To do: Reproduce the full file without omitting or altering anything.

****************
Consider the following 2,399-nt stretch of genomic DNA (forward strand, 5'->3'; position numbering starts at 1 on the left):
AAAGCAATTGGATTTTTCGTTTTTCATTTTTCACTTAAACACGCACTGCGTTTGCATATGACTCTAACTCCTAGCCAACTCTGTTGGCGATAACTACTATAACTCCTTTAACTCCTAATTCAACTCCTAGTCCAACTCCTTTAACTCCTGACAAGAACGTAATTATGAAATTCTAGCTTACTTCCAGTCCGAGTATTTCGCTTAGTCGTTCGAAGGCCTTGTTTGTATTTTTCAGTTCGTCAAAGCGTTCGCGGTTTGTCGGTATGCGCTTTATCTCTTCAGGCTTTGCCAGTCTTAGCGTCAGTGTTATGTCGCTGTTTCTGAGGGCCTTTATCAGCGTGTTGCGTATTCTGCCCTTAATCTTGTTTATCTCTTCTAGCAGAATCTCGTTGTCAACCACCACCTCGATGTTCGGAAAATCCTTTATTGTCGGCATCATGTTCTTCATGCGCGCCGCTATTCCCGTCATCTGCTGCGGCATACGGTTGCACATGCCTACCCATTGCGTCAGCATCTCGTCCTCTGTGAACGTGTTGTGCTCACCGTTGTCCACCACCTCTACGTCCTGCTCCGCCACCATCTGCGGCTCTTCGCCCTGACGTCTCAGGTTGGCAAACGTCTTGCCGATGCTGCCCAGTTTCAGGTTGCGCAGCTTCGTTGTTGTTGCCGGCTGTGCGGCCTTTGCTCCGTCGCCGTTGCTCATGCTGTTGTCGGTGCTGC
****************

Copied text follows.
Consider the following 2,399-nt stretch of genomic DNA (forward strand, 5'->3'; position numbering starts at 1 on the left):
AAAGCAATTGGATTTTTCGTTTTTCATTTTTCACTTAAACACGCACTGCGTTTGCATATGACTCTAACTCCTAGCCAACTCTGTTGGCGATAACTACTATAACTCCTTTAACTCCTAATTCAACTCCTAGTCCAACTCCTTTAACTCCTGACAAGAACGTAATTATGAAATTCTAGCTTACTTCCAGTCCGAGTATTTCGCTTAGTCGTTCGAAGGCCTTGTTTGTATTTTTCAGTTCGTCAAAGCGTTCGCGGTTTGTCGGTATGCGCTTTATCTCTTCAGGCTTTGCCAGTCTTAGCGTCAGTGTTATGTCGCTGTTTCTGAGGGCCTTTATCAGCGTGTTGCGTATTCTGCCCTTAATCTTGTTTATCTCTTCTAGCAGAATCTCGTTGTCAACCACCACCTCGATGTTCGGAAAATCCTTTATTGTCGGCATCATGTTCTTCATGCGCGCCGCTATTCCCGTCATCTGCTGCGGCATACGGTTGCACATGCCTACCCATTGCGTCAGCATCTCGTCCTCTGTGAACGTGTTGTGCTCACCGTTGTCCACCACCTCTACGTCCTGCTCCGCCACCATCTGCGGCTCTTCGCCCTGACGTCTCAGGTTGGCAAACGTCTTGCCGATGCTGCCCAGTTTCAGGTTGCGCAGCTTCGTTGTTGTTGCCGGCTGTGCGGCCTTTGCTCCGTCGCCGTTGCTCATGCTGTTGTCGGTGCTGC